Author Topic: SSLV Discussion Thread  (Read 51502 times)

Offline A.K.

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Re: SSLV Discussion Thread
« Reply #60 on: 03/25/2019 04:24 am »
It would be much better for the Indian Air Force to acquire and maintain their own separate launch capability, by carrying out their own SSLV launches to fulfill their mission requirements.

Otherwise ISRO's going to wind up in the crosshairs.
Now you expect soldiers to become rocket scientists too?
Actually militaries around world have such rockets. US got Minataur, Russia got SMART-I while China got Kuaizhou. Such quick reaction rockets facilitate to immediately fill the gap created NY ASATs. It's our version.

Offline abhishek

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Re: SSLV Discussion Thread
« Reply #61 on: 03/25/2019 04:44 pm »
It would be much better for the Indian Air Force to acquire and maintain their own separate launch capability, by carrying out their own SSLV launches to fulfill their mission requirements.

Otherwise ISRO's going to wind up in the crosshairs.

IAF runs on  limited funds,so it is financially nonviable for the IAF to operate and maintain it's own launch program.
« Last Edit: 03/25/2019 04:44 pm by abhishek »
10, 9, ignition sequence start 6, 5, 4, 3, 2, 1, 0, all engines running Lift off, we have a lift off, lift off

Offline A.K.

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Re: SSLV Discussion Thread
« Reply #62 on: 03/26/2019 03:27 am »
It would be much better for the Indian Air Force to acquire and maintain their own separate launch capability, by carrying out their own SSLV launches to fulfill their mission requirements.

Otherwise ISRO's going to wind up in the crosshairs.
Now you expect soldiers to become rocket scientists too?
Actually militaries around world have such rockets. US got Minataur, Russia got SMART-I while China got Kuaizhou. Such quick reaction rockets facilitate to immediately fill the gap created NY ASATs. It's our version.
My bad, not SMART-1. There's no Russian quick rocket in my knowledge.

Offline jcm

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Re: SSLV Discussion Thread
« Reply #63 on: 03/26/2019 03:50 am »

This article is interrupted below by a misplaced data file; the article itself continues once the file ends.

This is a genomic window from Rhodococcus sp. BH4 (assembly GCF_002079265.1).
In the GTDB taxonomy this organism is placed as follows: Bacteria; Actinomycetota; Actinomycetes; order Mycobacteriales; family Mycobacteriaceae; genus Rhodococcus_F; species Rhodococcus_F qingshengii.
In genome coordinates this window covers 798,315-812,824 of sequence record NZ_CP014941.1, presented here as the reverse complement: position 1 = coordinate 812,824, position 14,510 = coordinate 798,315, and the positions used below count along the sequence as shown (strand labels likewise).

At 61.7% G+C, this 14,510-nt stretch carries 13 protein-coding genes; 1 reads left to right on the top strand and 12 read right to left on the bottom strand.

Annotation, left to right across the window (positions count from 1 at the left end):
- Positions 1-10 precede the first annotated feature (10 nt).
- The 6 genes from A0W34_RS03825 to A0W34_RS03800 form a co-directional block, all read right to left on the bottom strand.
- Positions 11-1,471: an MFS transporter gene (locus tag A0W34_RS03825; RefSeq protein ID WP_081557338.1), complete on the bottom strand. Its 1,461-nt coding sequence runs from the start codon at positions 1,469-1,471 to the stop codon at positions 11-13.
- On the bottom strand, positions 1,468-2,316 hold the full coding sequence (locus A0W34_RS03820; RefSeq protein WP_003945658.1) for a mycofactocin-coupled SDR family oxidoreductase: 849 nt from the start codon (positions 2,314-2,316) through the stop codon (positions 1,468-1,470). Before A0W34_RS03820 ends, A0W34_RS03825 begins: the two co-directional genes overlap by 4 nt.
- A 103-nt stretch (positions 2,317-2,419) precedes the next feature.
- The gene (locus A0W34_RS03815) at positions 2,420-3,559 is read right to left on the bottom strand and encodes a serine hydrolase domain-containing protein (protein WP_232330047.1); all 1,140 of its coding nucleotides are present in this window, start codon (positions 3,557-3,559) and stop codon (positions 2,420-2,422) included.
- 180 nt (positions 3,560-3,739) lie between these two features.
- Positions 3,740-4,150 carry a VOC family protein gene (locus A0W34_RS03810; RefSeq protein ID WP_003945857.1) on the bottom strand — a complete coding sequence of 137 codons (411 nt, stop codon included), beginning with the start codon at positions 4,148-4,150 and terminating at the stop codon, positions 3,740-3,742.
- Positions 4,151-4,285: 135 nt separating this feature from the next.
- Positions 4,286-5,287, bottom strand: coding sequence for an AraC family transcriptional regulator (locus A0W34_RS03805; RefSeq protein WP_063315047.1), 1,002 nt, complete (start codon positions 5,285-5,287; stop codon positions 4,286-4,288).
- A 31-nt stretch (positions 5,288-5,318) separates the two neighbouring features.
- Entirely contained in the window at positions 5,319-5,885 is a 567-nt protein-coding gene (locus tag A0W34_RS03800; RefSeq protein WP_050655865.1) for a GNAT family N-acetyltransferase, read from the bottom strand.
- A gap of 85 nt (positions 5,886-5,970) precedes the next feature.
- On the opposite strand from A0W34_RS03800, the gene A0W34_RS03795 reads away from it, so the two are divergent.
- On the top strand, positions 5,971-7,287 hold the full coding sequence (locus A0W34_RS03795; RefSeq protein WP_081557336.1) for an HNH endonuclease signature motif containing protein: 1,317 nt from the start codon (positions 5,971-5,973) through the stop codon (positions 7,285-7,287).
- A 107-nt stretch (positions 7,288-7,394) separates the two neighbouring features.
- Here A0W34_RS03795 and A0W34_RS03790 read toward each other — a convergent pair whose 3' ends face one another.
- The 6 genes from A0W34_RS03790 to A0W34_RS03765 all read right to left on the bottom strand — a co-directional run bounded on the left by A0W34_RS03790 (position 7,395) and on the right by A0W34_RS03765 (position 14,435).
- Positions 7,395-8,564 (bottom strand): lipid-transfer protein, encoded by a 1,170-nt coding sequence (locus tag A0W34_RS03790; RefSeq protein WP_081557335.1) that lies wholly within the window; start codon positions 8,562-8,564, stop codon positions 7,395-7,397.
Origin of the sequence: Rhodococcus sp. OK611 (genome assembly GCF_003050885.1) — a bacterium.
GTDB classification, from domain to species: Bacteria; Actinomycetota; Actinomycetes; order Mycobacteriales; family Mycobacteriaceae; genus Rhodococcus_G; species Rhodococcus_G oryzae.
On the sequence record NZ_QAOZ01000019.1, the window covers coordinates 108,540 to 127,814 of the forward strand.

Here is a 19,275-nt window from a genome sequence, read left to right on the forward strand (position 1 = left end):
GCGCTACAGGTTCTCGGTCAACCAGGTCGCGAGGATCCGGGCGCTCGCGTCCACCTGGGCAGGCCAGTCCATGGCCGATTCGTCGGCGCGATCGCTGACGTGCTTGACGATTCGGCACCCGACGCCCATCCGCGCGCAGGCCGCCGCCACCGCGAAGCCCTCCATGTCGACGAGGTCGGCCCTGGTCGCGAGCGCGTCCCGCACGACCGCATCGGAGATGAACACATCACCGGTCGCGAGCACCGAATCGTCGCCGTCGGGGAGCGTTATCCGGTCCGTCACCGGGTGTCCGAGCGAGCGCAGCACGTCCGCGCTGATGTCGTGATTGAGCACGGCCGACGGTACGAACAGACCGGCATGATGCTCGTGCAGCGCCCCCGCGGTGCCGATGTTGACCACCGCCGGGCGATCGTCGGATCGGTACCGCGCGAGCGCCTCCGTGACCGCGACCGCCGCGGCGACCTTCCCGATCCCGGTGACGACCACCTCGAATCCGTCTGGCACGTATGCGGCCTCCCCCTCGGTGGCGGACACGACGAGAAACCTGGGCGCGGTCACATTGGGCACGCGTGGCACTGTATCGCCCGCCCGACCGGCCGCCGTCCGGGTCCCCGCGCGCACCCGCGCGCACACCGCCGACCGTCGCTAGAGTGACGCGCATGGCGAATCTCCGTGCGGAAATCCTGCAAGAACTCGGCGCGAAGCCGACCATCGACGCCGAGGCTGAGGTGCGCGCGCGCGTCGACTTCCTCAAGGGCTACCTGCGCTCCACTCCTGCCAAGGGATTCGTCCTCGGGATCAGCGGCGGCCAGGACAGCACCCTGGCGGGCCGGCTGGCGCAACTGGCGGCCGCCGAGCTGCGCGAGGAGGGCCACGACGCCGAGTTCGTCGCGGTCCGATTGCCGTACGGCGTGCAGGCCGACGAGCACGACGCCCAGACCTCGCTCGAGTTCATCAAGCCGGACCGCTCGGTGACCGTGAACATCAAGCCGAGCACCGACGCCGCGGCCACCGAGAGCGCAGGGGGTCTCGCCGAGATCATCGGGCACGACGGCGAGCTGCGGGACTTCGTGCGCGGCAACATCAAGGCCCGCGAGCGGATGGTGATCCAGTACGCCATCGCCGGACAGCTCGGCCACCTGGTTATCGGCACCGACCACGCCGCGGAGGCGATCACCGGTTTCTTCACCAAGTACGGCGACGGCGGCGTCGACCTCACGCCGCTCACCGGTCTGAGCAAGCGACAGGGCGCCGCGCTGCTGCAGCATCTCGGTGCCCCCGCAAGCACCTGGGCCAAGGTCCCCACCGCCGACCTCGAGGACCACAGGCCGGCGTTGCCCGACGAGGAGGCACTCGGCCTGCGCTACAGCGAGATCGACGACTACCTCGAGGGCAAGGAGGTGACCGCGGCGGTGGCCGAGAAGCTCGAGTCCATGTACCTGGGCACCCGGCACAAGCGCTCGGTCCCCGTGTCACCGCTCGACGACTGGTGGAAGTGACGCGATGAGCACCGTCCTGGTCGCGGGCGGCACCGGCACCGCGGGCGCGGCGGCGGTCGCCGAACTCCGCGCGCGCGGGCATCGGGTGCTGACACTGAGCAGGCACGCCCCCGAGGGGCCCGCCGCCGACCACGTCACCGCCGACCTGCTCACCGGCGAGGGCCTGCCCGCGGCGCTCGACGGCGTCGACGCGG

It would be much better for the Indian Air Force to acquire and maintain their own separate launch capability, by carrying out their own SSLV launches to fulfill their mission requirements.

Otherwise ISRO's going to wind up in the crosshairs.
Now you expect soldiers to become rocket scientists too?
Actually militaries around world have such rockets. US got Minataur, Russia got SMART-I while China got Kuaizhou. Such quick reaction rockets facilitate to immediately fill the gap created NY ASATs. It's our version.
My bad, not SMART-1. There's no Russian quick rocket in my knowledge.

I think perhaps you mean Start-1, based on the Topol ICBM,  which when it was introduced in 1993 was expected to have such a role, although never really used for that. It last flew in 2006.
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Offline Danderman

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Re: SSLV Discussion Thread
« Reply #64 on: 07/29/2019 03:08 am »
What entity will be selling this launcher to customers? Antrix?

Offline sanjaykumar

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Re: SSLV Discussion Thread
« Reply #65 on: 07/29/2019 06:30 am »
What entity will be selling this launcher to customers? Antrix?


NSIL -  Newspace India Limited
https://thewire.in/space/newspace-india-isro
While the space agency currently has a commercial arm Antrix Corporation Limited according to Sivan, Newspace India will play a different role since Antrix is solely involved in commercial launches of foreign satellites

Other than commercially exploiting the tech transfer of SSLV, PSLV programmes and lithium-ion cells etc, Newspace India is also meant to market space-based products in India and abroad.

« Last Edit: 07/29/2019 06:35 am by sanjaykumar »

Offline PM3

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Re: SSLV Discussion Thread
« Reply #66 on: 07/29/2019 04:22 pm »
https://thewire.in/space/newspace-india-isro

That article is a bit confusing; the referenced Economic Times Article is clearer: Newspace India will handle the licensing of ISRO-developed technology to the companies which will manufacture the SSLV on behalf of ISRO. (The first 1-2 SSLV are made by ISRO itself, then private companies will build the launcher. - source)

As far as I undestand it, Antrix is still in charge of selling the SSLV launches. Btw, they expect 50-60 launches per year (source).
"Never, never be afraid of the truth." -- Jim Bridenstine

Offline tijojose

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Re: SSLV Discussion Thread
« Reply #67 on: 12/11/2019 11:24 pm »
PSLV Integration Facilities (PIF) Project RFP https://www.isro.gov.in/sites/default/files/tenders/pt-16_04.pdf shows the size and likely integration facility for SSLV. New track laid from PIF to FLP and FLP likely converted to Integrate, Transfer and Launch (ITL) based aproach similar to VAB on SLP. This will allow significantly increased launch cadence.

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Re: SSLV Discussion Thread
« Reply #68 on: 12/20/2019 04:03 pm »
New SSLV brochure as found at NSIL India's website.
« Last Edit: 12/20/2019 10:41 pm by Galactic Penguin SST »
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Online gongora

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Re: SSLV Discussion Thread